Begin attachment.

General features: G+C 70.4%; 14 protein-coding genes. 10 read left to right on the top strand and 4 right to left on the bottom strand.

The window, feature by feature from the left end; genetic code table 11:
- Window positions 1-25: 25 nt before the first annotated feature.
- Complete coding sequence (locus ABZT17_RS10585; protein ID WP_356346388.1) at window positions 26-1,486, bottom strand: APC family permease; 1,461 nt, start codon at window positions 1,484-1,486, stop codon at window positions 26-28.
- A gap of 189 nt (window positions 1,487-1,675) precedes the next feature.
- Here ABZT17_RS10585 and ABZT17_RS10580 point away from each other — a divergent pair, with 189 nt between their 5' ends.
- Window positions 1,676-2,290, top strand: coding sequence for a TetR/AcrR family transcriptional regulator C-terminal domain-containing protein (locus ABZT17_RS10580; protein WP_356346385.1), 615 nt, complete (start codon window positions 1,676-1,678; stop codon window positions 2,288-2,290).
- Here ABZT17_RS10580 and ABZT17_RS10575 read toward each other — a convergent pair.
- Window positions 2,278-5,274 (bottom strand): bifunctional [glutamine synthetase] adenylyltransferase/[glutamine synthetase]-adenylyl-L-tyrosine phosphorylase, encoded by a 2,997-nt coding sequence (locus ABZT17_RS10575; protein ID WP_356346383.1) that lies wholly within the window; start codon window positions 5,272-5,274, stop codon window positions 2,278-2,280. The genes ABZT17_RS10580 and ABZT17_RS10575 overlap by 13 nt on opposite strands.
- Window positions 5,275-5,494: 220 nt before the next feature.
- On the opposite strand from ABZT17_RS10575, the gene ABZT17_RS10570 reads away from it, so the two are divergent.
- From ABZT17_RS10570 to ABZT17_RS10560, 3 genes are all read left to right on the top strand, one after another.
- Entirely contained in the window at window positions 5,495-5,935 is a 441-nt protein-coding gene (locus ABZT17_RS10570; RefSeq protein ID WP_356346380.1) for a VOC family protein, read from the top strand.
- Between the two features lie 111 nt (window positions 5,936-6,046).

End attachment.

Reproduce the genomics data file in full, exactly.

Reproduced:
General features: G+C 70.4%; 14 protein-coding genes. 10 read left to right on the top strand and 4 right to left on the bottom strand.

The window, feature by feature from the left end; genetic code table 11:
- Window positions 1-25: 25 nt before the first annotated feature.
- Complete coding sequence (locus ABZT17_RS10585; protein ID WP_356346388.1) at window positions 26-1,486, bottom strand: APC family permease; 1,461 nt, start codon at window positions 1,484-1,486, stop codon at window positions 26-28.
- A gap of 189 nt (window positions 1,487-1,675) precedes the next feature.
- Here ABZT17_RS10585 and ABZT17_RS10580 point away from each other — a divergent pair, with 189 nt between their 5' ends.
- Window positions 1,676-2,290, top strand: coding sequence for a TetR/AcrR family transcriptional regulator C-terminal domain-containing protein (locus ABZT17_RS10580; protein WP_356346385.1), 615 nt, complete (start codon window positions 1,676-1,678; stop codon window positions 2,288-2,290).
- Here ABZT17_RS10580 and ABZT17_RS10575 read toward each other — a convergent pair.
- Window positions 2,278-5,274 (bottom strand): bifunctional [glutamine synthetase] adenylyltransferase/[glutamine synthetase]-adenylyl-L-tyrosine phosphorylase, encoded by a 2,997-nt coding sequence (locus ABZT17_RS10575; protein ID WP_356346383.1) that lies wholly within the window; start codon window positions 5,272-5,274, stop codon window positions 2,278-2,280. The genes ABZT17_RS10580 and ABZT17_RS10575 overlap by 13 nt on opposite strands.
- Window positions 5,275-5,494: 220 nt before the next feature.
- On the opposite strand from ABZT17_RS10575, the gene ABZT17_RS10570 reads away from it, so the two are divergent.
- From ABZT17_RS10570 to ABZT17_RS10560, 3 genes are all read left to right on the top strand, one after another.
- Entirely contained in the window at window positions 5,495-5,935 is a 441-nt protein-coding gene (locus ABZT17_RS10570; RefSeq protein ID WP_356346380.1) for a VOC family protein, read from the top strand.
- Between the two features lie 111 nt (window positions 5,936-6,046).